Science Says It's Fine to Put Butter on Things, So Pass the Toast

Science Says It's Fine to Put Butter on Things, So Pass the Toast

Butter used to be deemed one of the worst things you could spread on sliced bread, but no more. 

Researchers at Tufts University recently published a meta-analysis in the journal PLOS ONE. Their findings demonstrate that the public's past concerns over butter are simply overblown. 

The study: Researchers analyzed nine studies that looked at roughly 600,000 people. They discovered that the average butter consumption ranged from roughly one-third of a serving per day to 3.2 servings a day. (One serving of butter is 14 grams a day, which is a little under one tablespoon.)  

The results: Butter isn't killing anyone. There's little or no association between butter consumption and death or chronic disease like cardiovascular disease or diabetes. Daily butter eaters actually had a 4% lower risk of developing type 2 diabetes in four of the nine studies. 

This doesn't mean that butter necessarily lowers the risk for developing diabetes. The link between butter and a lower risk in four of the studies may be because dairy fats can improve blood sugar and insulin sensitivity, Time reported.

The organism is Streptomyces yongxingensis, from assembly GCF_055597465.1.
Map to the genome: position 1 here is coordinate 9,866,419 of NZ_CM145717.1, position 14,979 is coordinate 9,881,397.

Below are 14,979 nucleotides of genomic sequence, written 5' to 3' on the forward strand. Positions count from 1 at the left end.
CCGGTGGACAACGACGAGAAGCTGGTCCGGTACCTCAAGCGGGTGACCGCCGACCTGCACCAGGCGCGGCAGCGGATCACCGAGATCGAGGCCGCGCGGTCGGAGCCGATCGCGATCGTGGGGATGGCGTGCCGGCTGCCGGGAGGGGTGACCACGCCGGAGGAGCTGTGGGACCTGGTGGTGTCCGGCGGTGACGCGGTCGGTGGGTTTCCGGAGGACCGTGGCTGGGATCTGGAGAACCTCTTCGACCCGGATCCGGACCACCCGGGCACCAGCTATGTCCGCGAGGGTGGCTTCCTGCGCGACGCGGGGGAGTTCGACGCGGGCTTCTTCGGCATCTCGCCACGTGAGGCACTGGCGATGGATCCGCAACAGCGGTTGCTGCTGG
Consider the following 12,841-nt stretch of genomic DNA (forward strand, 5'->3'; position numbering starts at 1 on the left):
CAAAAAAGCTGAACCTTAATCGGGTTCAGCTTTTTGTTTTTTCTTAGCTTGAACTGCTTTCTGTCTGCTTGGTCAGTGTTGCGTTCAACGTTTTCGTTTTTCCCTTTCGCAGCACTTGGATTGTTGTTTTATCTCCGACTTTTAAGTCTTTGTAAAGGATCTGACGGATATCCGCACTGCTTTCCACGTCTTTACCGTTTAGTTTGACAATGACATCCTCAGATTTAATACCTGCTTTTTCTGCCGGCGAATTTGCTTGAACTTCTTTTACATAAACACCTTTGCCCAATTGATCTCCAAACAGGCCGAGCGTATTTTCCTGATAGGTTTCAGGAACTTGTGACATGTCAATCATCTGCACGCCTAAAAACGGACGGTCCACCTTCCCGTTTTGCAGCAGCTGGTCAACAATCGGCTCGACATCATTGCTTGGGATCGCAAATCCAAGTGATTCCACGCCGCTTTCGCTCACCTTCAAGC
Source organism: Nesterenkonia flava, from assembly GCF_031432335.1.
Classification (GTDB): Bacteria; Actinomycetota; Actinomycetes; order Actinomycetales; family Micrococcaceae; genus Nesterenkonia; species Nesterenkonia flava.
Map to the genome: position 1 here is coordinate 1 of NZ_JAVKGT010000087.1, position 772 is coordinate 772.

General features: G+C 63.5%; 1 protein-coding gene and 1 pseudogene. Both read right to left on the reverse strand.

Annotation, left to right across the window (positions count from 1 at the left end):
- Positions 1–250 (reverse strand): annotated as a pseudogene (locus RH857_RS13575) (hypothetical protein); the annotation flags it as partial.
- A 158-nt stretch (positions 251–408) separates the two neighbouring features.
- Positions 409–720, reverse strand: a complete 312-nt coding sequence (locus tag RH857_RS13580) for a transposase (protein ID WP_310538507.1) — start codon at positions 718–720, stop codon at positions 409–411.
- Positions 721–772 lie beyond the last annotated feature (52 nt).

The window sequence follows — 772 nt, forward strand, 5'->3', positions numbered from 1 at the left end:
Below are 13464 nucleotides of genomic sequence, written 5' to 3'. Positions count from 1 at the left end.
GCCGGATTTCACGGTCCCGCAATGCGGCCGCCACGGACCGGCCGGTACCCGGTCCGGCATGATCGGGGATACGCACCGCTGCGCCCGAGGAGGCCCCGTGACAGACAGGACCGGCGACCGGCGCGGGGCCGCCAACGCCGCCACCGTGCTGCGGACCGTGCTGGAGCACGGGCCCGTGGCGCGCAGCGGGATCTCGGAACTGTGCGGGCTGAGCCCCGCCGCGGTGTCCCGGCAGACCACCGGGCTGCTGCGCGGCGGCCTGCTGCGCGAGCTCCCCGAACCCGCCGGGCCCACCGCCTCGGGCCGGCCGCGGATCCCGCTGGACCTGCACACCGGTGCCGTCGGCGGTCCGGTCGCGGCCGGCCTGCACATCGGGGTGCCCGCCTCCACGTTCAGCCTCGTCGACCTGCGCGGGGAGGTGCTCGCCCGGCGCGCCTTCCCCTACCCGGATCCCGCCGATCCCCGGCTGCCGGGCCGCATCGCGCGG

"Overall, our results suggest that butter should neither be demonized nor considered 'back' as a route to good health," senior author Dariush Mozaffarian, Dean of the Nutrition Science & Policy at Tufts University, said in a press release regarding the meta-analysis. 

Butter should be neither demonized nor considered "back." 

But, as author Laura Pimpin, former postdoctoral fellow at the Friedman School of Nutrition Science and Policy, pointed out in the press release, butter isn't the healthiest cooking oil out there. Foods such as margarines and soybean, canola, flaxseed, and extra virgin olive oils have healthy fats and can lower the risk of heart disease. 

What should health-conscious restaurant goers spread on their table bread, anyway? 

Butter might be healthier than the carb-heavy bread you spread it on, Pimpin noted. Sugar and starches "have been linked to higher risk of diabetes and cardiovascular disease," she said. 

So if you want to lick butter straight from the knife and forgo the tempting sourdough bread basket, your table manners might not be appreciated, but you could be doing your body a favor. 

In sum: Butter isn't bad for you. 

And for anyone confused, à la Regina George, butter is not a carb. 

Read more: 
There's One Benefit of Carbs That No One Is Talking About
Why Your Low-Carb Diet Is Probably Unhealthy
• This Groundbreaking High Fat Diet Could Combat Diabetes and Promote Weight Loss